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Thursday, February 27, 2014 | return to: supplement, arts, culture & judaica


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arts, culture & judaica |  In their own words, real ‘Inglorious Bastards’ tell their story

by dan pine

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film review

Unlike the marauding heroes in Quentin Tarantino’s Oscar-winning 2009 film, the soldier-spies of “The Real Inglorious Bastards” never took out a theater-full of Nazis. But they did slip behind enemy lines and gloriously disrupted the German military machine.

Spoiler alert: The real inglorious bastards — two Jewish refugees and a German deserter — helped win the war.

Fred Mayer in “The Real Inglorious Bastards”
Fred Mayer in “The Real Inglorious Bastards”
The 2012 Canadian documentary, which screens at 1:30 p.m. March 9 in Pleasant Hill, draws on survivor interviews, docudrama recreations and graphic-novel images to tell its story.

We meet pugnacious Fred Mayer and gentle Hans Wijnberg, two Jewish escapees from Nazi tyranny who join the U.S. Army and volunteered for special ops.

They are assigned to the OSS (precursor to the CIA), trained for combat and sent to the front. There, they pair up with Austrian soldier Franz Weber, an imprisoned deserter disgusted with Hitler, and together parachute into the Tyrolean region of Austria, which clung to the Third Reich into the last hours of the war.

Operation Greenup was underway.

The three spied on Nazi rail traffic. Mayer, fluent in German and dressed in a Wehrmact uniform, brazenly showed up at the officer’s club, extracting military secrets from unsuspecting soldiers.

Director Min Sook Lee does a serviceable job, though her re-creations come off a bit like History Channel outtakes. The voiceover narration grates, as does the music.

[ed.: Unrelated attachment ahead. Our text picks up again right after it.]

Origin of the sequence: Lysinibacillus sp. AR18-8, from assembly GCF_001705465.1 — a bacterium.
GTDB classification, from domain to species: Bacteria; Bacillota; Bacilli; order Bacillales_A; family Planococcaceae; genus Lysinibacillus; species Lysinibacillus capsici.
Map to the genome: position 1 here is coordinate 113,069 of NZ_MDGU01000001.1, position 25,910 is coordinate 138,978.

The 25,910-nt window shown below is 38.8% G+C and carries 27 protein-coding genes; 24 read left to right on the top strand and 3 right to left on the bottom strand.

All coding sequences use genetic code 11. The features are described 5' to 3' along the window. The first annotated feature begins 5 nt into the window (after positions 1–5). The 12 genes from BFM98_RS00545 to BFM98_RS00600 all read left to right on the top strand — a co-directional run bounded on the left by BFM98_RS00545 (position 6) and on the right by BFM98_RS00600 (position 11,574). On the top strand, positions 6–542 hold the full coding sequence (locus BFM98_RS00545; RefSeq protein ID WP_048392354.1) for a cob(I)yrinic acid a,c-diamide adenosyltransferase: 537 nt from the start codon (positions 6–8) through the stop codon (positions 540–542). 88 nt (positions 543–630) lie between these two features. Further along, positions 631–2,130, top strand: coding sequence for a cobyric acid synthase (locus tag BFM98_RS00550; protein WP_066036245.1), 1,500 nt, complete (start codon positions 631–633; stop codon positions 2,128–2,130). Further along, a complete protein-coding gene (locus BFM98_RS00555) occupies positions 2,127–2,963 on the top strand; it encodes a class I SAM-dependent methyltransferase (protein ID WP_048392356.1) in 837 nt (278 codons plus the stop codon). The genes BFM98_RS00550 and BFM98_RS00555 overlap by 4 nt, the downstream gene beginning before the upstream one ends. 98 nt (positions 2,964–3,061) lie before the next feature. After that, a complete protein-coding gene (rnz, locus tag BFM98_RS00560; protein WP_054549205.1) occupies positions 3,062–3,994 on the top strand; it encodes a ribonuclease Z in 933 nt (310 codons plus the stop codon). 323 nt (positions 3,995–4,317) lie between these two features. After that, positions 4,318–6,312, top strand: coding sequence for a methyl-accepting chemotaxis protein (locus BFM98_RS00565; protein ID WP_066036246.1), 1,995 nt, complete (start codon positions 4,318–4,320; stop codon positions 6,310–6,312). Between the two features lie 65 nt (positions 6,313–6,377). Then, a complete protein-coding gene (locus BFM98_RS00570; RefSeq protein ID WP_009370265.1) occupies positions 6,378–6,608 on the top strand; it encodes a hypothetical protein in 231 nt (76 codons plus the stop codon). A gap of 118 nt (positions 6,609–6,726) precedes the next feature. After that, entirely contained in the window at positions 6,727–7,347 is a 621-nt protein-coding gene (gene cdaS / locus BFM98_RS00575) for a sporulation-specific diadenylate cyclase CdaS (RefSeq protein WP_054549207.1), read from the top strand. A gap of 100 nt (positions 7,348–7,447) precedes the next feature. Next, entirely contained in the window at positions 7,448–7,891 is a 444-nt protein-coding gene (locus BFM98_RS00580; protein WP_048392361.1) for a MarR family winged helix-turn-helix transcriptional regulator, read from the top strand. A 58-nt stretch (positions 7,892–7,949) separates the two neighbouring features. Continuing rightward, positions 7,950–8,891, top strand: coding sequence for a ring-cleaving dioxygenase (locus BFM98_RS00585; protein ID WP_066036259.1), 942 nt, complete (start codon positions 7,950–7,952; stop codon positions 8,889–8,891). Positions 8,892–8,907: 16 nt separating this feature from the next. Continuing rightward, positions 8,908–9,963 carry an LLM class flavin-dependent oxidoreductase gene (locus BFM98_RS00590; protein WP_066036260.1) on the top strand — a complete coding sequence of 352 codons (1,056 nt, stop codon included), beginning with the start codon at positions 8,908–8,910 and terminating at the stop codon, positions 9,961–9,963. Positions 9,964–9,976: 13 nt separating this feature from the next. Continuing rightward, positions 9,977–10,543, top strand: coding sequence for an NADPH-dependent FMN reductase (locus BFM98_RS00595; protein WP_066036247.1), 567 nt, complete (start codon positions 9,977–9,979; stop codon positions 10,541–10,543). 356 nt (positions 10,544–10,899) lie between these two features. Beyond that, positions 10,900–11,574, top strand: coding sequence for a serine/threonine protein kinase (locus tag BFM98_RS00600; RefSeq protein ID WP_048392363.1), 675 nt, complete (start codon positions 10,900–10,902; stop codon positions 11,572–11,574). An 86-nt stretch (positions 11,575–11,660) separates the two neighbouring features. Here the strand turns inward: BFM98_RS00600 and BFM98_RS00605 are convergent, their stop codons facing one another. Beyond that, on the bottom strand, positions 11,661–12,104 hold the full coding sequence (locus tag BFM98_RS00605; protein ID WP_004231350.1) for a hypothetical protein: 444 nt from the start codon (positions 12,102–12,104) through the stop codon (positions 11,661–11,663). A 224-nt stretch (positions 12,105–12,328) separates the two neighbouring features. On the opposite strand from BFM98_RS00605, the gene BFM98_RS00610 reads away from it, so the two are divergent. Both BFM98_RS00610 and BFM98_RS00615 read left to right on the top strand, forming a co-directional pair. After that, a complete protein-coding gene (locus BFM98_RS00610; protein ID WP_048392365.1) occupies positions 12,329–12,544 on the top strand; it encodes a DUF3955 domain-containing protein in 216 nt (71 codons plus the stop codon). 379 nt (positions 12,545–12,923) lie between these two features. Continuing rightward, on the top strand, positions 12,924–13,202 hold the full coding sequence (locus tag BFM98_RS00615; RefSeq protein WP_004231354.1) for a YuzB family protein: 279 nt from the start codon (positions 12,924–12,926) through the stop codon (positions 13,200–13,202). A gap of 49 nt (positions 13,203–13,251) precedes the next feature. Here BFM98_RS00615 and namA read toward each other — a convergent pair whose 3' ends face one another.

However, Lee did conduct extraordinary interviews with Mayer and Wijnberg, elderly but no less vital, eager to recount their exploits. Mayer, especially, has a blinding twinkle in his eye when he says he went back to Europe “for vengeance, to kill Nazis.”

Because of Operation Greenup, the Allies took out German munitions trains. They learned the location of Hitler’s Berlin bunker. In the most striking parallel with the Tarantino film, Mayer single-handedly — and this after a few days of torture — persuaded the Nazi governor of the Tyrol to surrender. He does so, handing his pistol over to Mayer himself.

The story of Operation Greenup is not commonly known, but “The Real Inglorious Bastards” should rectify that historical oversight. The world owes these men a lot, but as the irrepressible Mayer shrugs at the end, “I did my job. It was my war.” — dan pine


“The Real Inglorious Bastards,” in English and German with subtitles (57 minutes)


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